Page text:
c/o Ava Nederlander, Photo Editor

c/o Ava Nederlander, Photo Editor

At this time last year, the fields were withered, the courts were closed, and students were confined to their rooms observing a 14-day quarantine. Now, however, a much more optimistic feeling is in the air above Andrus Field. The men’s soccer team’s 2–0 victory over Emerson College on September 7 marked the University’s first intercollegiate fall athletic competition since autumn of 2019.

Since then, the rosters of the University’s thirteen fall teams have experienced significant turnover without a single game, match, or regatta taking place. To date, only the classes of 2022 and 2023 have had an opportunity to compete at the Division III level. Even then, for sophomores and first years in the fall of 2019, playing time may have been hard to come by behind then-seniors and -juniors. The classes of 2024 and 2025, on the other hand, have never had any experience playing at the college level. The last time current first years may have laced up their cleats, they would have been competing as high school juniors prior to any Wesleyan commitment. In essence, fall coaches are presented with the unenviable dilemma of incorporating two inexperienced classes onto their teams with any possible benefits from roster continuity severely diminished.

University Director of Athletics Mike Whalen ’83 emphasized the difficulty that coaches and administrators around the NESCAC are experiencing in building their rosters for the 2021-2022 athletic season.

“It varies from sport to sport, but there’s a lot of kids that are going to be having their first varsity competitions this fall, and that’ll be the same in the winter,” Whalen said. “Our coaches and certainly the ADs [Athletic Directors] in the league are all really curious because normally, there’s an opportunity to predict who should be the favorites and who’s got the best team returning and because of COVID, that’s all out the window right now. People have no idea who our best first years and sophomores are.”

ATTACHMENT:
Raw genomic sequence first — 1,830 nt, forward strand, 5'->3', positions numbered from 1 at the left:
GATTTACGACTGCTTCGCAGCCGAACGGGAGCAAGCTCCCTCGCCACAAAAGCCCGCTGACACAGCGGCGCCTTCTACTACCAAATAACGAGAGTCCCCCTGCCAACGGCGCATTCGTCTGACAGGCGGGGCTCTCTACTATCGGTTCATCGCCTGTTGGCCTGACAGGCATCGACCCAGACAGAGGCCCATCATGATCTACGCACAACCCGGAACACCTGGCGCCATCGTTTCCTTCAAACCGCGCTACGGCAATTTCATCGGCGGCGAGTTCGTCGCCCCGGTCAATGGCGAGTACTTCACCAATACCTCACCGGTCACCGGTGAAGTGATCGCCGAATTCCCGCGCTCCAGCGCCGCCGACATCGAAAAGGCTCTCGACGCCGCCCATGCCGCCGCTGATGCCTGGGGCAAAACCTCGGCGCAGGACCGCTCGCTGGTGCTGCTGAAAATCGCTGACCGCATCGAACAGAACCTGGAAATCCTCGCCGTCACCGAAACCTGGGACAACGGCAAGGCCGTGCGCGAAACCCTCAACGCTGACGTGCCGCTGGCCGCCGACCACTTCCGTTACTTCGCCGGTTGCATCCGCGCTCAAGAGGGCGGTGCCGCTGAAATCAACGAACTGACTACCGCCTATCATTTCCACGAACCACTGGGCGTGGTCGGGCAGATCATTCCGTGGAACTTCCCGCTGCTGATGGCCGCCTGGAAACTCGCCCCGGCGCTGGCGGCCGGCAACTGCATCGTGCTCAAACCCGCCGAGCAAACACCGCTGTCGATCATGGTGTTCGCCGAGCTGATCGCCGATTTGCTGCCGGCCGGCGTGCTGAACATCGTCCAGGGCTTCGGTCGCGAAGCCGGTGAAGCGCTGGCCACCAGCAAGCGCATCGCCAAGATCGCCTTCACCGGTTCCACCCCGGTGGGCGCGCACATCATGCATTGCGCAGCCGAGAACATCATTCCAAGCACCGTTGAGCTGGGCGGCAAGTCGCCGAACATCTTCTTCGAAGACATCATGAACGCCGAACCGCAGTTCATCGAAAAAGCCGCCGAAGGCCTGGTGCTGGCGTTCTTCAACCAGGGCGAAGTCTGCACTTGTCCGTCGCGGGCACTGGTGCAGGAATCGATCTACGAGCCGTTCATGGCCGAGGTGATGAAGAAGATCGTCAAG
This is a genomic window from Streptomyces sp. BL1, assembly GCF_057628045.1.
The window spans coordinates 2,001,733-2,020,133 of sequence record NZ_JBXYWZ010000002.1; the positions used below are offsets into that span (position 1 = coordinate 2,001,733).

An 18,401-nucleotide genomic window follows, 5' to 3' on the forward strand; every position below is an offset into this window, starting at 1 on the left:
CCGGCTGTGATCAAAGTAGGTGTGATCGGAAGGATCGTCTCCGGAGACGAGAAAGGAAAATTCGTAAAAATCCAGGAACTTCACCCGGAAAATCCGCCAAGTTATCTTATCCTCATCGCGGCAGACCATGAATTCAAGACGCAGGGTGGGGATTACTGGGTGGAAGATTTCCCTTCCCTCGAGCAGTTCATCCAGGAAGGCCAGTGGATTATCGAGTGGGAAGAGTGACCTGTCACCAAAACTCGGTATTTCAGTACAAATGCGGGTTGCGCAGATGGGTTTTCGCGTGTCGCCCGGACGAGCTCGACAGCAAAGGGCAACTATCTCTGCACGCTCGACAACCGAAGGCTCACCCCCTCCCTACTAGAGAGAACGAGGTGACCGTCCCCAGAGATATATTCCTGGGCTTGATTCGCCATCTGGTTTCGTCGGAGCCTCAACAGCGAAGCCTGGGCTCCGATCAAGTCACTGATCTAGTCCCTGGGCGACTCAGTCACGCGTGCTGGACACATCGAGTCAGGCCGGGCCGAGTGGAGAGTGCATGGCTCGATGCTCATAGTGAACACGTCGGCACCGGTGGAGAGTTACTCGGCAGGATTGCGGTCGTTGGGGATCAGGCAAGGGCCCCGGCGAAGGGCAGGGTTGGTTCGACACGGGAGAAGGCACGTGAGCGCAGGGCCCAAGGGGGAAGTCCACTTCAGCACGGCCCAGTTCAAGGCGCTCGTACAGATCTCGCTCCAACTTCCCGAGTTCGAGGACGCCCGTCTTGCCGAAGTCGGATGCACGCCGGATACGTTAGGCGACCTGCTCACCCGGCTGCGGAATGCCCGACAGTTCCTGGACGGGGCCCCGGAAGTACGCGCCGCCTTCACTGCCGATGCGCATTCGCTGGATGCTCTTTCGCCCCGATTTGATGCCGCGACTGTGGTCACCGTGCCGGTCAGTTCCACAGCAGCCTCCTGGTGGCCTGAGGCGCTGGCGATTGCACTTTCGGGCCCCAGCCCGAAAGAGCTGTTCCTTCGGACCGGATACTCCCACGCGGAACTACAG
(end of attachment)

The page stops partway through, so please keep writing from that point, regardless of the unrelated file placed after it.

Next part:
Yet another challenge coaches are facing this season is that of enlarged rosters. In October of 2020, the NCAA ruled that the 2020-2021 athletic season would not count against the four years of eligibility granted to Division III student-athletes. Due to the de facto extra year of eligibility, student-athletes from the class of 2021 who are continuing their education at the University as graduate students are still able to compete in the upcoming season. As a result, coaches have been forced to manage teams that may feature an unprecedented number of post-graduate students, limiting playing time for student-athletes up and down the roster.

“We told our coaches to prepare for a larger roster,” Whalen said. “That’s typical because we don’t have quite as many as maybe some of our peer schools do, but we do have athletes who graduated last year, who missed their senior year, and who are now taking grad classes and are coming back to finish that last year of eligibility. So again, you have some teams where their rosters are larger than normal. So you have some challenges there. You’re not only facing the inexperience.”

Additionally, teams will have to reckon with the competitive imbalance built into the 2021-2022 fall and winter seasons. Practice time and interscholastic competition varied greatly among NESCAC teams last year, with some schools allowing more formalized athletic participation than others.

“Some of our competitors did more than us, you know?” Whalen said. “You had Colby and Conn. College and some of those schools who actually competed with their fall and their winter teams last year in the spring. So they actually combined them and did three seasons during one season. Now, they didn’t play full games, but they played some competitions. Then on the other end of the spectrum, you had a school like Amherst that didn’t do any competitions for the whole year. Then you had schools like us that were kind of in the middle, that were able to salvage some spring competitions and a couple of scrimmages for fall teams, but really nothing for the winter teams.”